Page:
The YouthMetre has precisely the objective to support them, by providing information, data and tools to advocate local decision-makers, develop a knowledge on the opportunities put forward by the European Union and, finally, to put European youngsters in relation.

The third Study Group, held in the town hall of Ripatransone (Ascoli Piceno) focused on the necessity to provide a quality education since primary school. Then, participants focused on how to boost the positive peculiarities that their territory already offers.

Finally, in Ancona, a beautiful seaport on the Adriatic Sea, we had the opportunity to entertain two Study Groups, meeting 100 youngsters approximately. During the Training sessions we touched several topics, which are hard to resume in few lines here. They went from the Italian situation in the Health and Well-being sector, to ideas and good practices to ameliorate Social Inclusion.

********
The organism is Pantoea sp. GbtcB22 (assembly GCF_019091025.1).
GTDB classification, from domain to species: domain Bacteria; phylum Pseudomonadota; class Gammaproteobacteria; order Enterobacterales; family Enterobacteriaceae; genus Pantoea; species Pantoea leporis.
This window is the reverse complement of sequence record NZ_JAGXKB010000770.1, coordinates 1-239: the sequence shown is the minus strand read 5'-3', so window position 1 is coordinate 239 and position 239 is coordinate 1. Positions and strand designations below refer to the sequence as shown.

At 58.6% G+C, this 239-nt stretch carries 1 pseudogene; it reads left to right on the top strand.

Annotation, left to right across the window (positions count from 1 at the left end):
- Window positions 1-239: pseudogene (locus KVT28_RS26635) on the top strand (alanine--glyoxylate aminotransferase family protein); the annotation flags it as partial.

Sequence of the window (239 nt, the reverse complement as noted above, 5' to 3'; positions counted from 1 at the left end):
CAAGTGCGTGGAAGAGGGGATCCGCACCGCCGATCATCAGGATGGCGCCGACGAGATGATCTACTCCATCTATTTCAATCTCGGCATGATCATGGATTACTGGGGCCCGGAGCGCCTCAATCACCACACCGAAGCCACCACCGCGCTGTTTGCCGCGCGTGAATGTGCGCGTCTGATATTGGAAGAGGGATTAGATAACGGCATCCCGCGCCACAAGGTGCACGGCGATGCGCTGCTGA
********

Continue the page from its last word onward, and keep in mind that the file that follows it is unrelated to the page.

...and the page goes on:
The debates and the YouthMetre’s activities organized with these two Study Groups, held in Conero Park of Ancona, concluded our week of Study Groups and interesting meetings in Italy.

While discussing with young Italians in Ancona, I came up with a wish. Some youngsters living in Ancona were explaining to me the etymology of their city’s name, Ancona, which comes from the Greek word Ἀγκών: elbow. This is because the promontory upon which Ancona has been built has the shape of an elbow. The elbow shape of Ancona not only made this maritime city a strategic seaport for business or military reasons, but it also became a crucial area for exchange of cultures and traditions among the Medirranean.

I wish that YouthMetre too will manage to inspire young European citizens by building a network of youth organization that generates an exchange of ideas and experiences. I wish that it will develop into a tool that empowers youth with information, becoming a “strategic port” for communications and exchanges among European youth.

And I am pretty sure that with engaged and motivated people as the Italian ones, this will be realizible indeed.

Date of event: 23- 27 May, 2016
Location: Macerata, Fermo, Ascoli Piceno, Ancona (Italy)
Hosting Organisation: ARS Marche
Coordinator: Mr. Stefano Ricci
Contact: stefano.ricci@region e.marche.it

Author: Elisa Bellotti